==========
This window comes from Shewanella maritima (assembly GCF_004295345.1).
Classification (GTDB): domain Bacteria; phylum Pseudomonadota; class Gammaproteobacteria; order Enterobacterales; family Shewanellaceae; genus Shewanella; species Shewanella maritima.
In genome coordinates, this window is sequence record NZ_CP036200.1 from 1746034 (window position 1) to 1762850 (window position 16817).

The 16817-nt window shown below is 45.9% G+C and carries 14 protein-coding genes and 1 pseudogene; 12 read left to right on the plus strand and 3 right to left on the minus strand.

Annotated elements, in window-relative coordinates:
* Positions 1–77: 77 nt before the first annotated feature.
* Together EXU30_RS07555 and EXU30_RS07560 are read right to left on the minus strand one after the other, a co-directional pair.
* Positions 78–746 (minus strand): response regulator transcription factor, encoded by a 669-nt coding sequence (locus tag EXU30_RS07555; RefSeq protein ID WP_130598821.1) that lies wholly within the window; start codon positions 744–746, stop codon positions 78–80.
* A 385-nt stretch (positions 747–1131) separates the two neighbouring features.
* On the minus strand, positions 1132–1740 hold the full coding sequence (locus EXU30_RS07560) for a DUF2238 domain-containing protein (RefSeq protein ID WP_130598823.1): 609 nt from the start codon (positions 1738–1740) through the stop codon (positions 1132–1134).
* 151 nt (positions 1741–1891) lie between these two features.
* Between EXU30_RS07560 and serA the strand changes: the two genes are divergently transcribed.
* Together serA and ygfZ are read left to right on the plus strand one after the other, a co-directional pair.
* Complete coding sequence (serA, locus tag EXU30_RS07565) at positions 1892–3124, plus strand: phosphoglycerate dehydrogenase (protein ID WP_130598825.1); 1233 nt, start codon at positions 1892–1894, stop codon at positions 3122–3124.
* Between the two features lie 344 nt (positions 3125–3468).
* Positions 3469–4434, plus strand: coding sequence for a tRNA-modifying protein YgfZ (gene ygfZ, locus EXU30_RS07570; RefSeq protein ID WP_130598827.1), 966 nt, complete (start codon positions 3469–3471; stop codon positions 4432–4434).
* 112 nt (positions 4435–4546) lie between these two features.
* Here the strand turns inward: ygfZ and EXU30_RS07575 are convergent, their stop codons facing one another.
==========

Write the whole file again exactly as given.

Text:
This window comes from Shewanella maritima (assembly GCF_004295345.1).
Classification (GTDB): domain Bacteria; phylum Pseudomonadota; class Gammaproteobacteria; order Enterobacterales; family Shewanellaceae; genus Shewanella; species Shewanella maritima.
In genome coordinates, this window is sequence record NZ_CP036200.1 from 1746034 (window position 1) to 1762850 (window position 16817).

The 16817-nt window shown below is 45.9% G+C and carries 14 protein-coding genes and 1 pseudogene; 12 read left to right on the plus strand and 3 right to left on the minus strand.

Annotated elements, in window-relative coordinates:
* Positions 1–77: 77 nt before the first annotated feature.
* Together EXU30_RS07555 and EXU30_RS07560 are read right to left on the minus strand one after the other, a co-directional pair.
* Positions 78–746 (minus strand): response regulator transcription factor, encoded by a 669-nt coding sequence (locus tag EXU30_RS07555; RefSeq protein ID WP_130598821.1) that lies wholly within the window; start codon positions 744–746, stop codon positions 78–80.
* A 385-nt stretch (positions 747–1131) separates the two neighbouring features.
* On the minus strand, positions 1132–1740 hold the full coding sequence (locus EXU30_RS07560) for a DUF2238 domain-containing protein (RefSeq protein ID WP_130598823.1): 609 nt from the start codon (positions 1738–1740) through the stop codon (positions 1132–1134).
* 151 nt (positions 1741–1891) lie between these two features.
* Between EXU30_RS07560 and serA the strand changes: the two genes are divergently transcribed.
* Together serA and ygfZ are read left to right on the plus strand one after the other, a co-directional pair.
* Complete coding sequence (serA, locus tag EXU30_RS07565) at positions 1892–3124, plus strand: phosphoglycerate dehydrogenase (protein ID WP_130598825.1); 1233 nt, start codon at positions 1892–1894, stop codon at positions 3122–3124.
* Between the two features lie 344 nt (positions 3125–3468).
* Positions 3469–4434, plus strand: coding sequence for a tRNA-modifying protein YgfZ (gene ygfZ, locus EXU30_RS07570; RefSeq protein ID WP_130598827.1), 966 nt, complete (start codon positions 3469–3471; stop codon positions 4432–4434).
* 112 nt (positions 4435–4546) lie between these two features.
* Here the strand turns inward: ygfZ and EXU30_RS07575 are convergent, their stop codons facing one another.